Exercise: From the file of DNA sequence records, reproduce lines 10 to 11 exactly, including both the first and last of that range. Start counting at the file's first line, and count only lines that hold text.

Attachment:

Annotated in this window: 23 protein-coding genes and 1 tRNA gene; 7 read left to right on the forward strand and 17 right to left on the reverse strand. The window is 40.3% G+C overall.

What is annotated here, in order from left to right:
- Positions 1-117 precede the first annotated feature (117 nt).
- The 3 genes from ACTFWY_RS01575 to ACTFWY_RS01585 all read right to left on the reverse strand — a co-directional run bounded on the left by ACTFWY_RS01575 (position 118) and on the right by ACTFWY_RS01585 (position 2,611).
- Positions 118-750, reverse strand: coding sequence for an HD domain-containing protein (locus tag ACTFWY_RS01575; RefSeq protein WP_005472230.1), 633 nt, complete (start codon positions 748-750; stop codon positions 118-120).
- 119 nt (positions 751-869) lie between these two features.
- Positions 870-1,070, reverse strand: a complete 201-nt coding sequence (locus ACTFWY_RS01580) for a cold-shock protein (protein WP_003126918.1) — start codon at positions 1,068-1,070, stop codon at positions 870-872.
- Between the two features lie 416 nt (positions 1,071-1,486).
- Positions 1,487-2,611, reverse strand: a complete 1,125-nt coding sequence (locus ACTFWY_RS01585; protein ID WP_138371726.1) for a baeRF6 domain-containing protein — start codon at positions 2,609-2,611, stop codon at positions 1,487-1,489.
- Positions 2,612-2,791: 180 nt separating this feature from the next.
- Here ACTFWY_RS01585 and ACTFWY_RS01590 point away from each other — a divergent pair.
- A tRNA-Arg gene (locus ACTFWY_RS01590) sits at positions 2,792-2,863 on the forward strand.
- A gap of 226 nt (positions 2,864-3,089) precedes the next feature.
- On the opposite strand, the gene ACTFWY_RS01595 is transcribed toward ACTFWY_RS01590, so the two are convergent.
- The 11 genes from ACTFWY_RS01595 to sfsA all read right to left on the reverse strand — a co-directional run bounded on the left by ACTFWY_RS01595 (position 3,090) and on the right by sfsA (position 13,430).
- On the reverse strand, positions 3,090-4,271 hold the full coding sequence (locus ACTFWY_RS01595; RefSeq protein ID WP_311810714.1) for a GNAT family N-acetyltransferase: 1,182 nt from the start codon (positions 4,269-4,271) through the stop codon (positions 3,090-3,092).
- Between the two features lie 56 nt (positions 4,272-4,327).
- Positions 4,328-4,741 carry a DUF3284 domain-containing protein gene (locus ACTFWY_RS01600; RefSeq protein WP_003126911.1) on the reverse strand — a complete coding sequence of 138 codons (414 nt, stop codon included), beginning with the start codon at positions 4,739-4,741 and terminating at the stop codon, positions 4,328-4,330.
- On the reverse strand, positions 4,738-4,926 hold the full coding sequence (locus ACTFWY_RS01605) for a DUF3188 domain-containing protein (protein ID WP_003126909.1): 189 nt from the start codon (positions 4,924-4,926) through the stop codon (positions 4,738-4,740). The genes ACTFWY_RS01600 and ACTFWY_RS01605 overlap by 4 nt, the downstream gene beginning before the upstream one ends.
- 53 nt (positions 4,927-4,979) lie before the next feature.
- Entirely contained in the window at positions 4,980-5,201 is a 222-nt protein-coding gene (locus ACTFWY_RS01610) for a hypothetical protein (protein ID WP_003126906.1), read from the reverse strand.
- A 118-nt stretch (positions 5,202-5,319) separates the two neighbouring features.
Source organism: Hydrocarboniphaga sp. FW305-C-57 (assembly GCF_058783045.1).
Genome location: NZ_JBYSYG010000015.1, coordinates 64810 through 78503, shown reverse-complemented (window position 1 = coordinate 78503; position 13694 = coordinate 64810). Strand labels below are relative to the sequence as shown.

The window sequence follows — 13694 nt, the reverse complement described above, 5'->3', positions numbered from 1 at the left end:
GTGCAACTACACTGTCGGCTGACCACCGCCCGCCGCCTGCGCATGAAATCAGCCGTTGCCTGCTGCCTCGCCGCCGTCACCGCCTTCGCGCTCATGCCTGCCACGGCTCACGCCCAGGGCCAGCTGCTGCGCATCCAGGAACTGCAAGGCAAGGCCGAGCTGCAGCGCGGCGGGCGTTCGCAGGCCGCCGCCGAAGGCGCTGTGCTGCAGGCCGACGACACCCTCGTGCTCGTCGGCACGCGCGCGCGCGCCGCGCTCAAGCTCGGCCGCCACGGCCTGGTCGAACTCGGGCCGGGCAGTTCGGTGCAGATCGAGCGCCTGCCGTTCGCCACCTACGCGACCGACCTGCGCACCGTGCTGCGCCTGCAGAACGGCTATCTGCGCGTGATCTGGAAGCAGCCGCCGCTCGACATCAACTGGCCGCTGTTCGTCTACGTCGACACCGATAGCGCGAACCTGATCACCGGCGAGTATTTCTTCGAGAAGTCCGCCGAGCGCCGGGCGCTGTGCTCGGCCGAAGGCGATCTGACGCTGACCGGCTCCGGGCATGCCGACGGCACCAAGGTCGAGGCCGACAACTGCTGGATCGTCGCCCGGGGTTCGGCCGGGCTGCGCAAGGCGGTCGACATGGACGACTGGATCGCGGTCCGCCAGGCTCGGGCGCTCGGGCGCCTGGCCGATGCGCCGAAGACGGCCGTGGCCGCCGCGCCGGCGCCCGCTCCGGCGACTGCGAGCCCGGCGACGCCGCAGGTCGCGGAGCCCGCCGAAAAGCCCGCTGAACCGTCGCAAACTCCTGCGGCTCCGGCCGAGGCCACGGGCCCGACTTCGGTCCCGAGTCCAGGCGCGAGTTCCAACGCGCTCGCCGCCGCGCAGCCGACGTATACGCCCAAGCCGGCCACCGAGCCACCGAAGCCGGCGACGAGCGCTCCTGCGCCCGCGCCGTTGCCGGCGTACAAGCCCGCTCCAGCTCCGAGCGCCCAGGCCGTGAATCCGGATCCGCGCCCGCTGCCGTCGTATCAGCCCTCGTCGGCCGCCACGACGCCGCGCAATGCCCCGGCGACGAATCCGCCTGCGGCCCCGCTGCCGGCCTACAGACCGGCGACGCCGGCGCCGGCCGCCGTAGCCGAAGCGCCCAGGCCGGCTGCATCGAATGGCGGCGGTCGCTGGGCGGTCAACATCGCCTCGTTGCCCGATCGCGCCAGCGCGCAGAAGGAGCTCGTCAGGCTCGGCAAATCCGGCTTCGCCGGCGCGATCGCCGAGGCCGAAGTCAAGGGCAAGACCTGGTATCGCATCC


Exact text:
- Positions 2,612-2,791: 180 nt separating this feature from the next.
- Here ACTFWY_RS01585 and ACTFWY_RS01590 point away from each other — a divergent pair.